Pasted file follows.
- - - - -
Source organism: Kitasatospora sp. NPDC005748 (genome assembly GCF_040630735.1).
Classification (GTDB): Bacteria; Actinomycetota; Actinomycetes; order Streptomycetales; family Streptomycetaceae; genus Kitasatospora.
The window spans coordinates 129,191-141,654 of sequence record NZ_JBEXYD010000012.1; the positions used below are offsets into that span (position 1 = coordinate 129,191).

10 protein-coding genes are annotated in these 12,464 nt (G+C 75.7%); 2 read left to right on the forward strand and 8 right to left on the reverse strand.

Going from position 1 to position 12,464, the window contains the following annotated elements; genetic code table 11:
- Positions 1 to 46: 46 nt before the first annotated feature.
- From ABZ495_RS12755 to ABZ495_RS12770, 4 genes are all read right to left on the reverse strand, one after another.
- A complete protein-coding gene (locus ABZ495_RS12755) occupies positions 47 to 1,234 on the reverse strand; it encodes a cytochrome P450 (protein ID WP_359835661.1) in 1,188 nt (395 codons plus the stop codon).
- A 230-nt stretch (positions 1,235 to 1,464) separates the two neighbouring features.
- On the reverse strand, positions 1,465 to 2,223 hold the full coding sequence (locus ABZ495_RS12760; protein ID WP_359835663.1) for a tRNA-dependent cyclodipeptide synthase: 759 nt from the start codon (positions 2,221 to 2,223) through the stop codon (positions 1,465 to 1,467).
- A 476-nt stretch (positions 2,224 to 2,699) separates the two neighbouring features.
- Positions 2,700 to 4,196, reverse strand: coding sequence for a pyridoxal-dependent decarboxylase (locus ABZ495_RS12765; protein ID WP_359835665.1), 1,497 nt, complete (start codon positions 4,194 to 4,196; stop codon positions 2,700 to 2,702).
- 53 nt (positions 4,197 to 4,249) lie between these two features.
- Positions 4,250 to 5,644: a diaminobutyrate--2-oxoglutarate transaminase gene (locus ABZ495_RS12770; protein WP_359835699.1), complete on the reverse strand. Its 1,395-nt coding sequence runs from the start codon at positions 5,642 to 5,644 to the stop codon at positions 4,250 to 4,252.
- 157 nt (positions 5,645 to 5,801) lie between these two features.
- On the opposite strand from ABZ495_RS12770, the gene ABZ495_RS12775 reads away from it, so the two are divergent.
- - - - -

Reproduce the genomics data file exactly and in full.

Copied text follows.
Source organism: Kitasatospora sp. NPDC005748 (genome assembly GCF_040630735.1).
Classification (GTDB): Bacteria; Actinomycetota; Actinomycetes; order Streptomycetales; family Streptomycetaceae; genus Kitasatospora.
The window spans coordinates 129,191-141,654 of sequence record NZ_JBEXYD010000012.1; the positions used below are offsets into that span (position 1 = coordinate 129,191).

10 protein-coding genes are annotated in these 12,464 nt (G+C 75.7%); 2 read left to right on the forward strand and 8 right to left on the reverse strand.

Going from position 1 to position 12,464, the window contains the following annotated elements; genetic code table 11:
- Positions 1 to 46: 46 nt before the first annotated feature.
- From ABZ495_RS12755 to ABZ495_RS12770, 4 genes are all read right to left on the reverse strand, one after another.
- A complete protein-coding gene (locus ABZ495_RS12755) occupies positions 47 to 1,234 on the reverse strand; it encodes a cytochrome P450 (protein ID WP_359835661.1) in 1,188 nt (395 codons plus the stop codon).
- A 230-nt stretch (positions 1,235 to 1,464) separates the two neighbouring features.
- On the reverse strand, positions 1,465 to 2,223 hold the full coding sequence (locus ABZ495_RS12760; protein ID WP_359835663.1) for a tRNA-dependent cyclodipeptide synthase: 759 nt from the start codon (positions 2,221 to 2,223) through the stop codon (positions 1,465 to 1,467).
- A 476-nt stretch (positions 2,224 to 2,699) separates the two neighbouring features.
- Positions 2,700 to 4,196, reverse strand: coding sequence for a pyridoxal-dependent decarboxylase (locus ABZ495_RS12765; protein ID WP_359835665.1), 1,497 nt, complete (start codon positions 4,194 to 4,196; stop codon positions 2,700 to 2,702).
- 53 nt (positions 4,197 to 4,249) lie between these two features.
- Positions 4,250 to 5,644: a diaminobutyrate--2-oxoglutarate transaminase gene (locus ABZ495_RS12770; protein WP_359835699.1), complete on the reverse strand. Its 1,395-nt coding sequence runs from the start codon at positions 5,642 to 5,644 to the stop codon at positions 4,250 to 4,252.
- 157 nt (positions 5,645 to 5,801) lie between these two features.
- On the opposite strand from ABZ495_RS12770, the gene ABZ495_RS12775 reads away from it, so the two are divergent.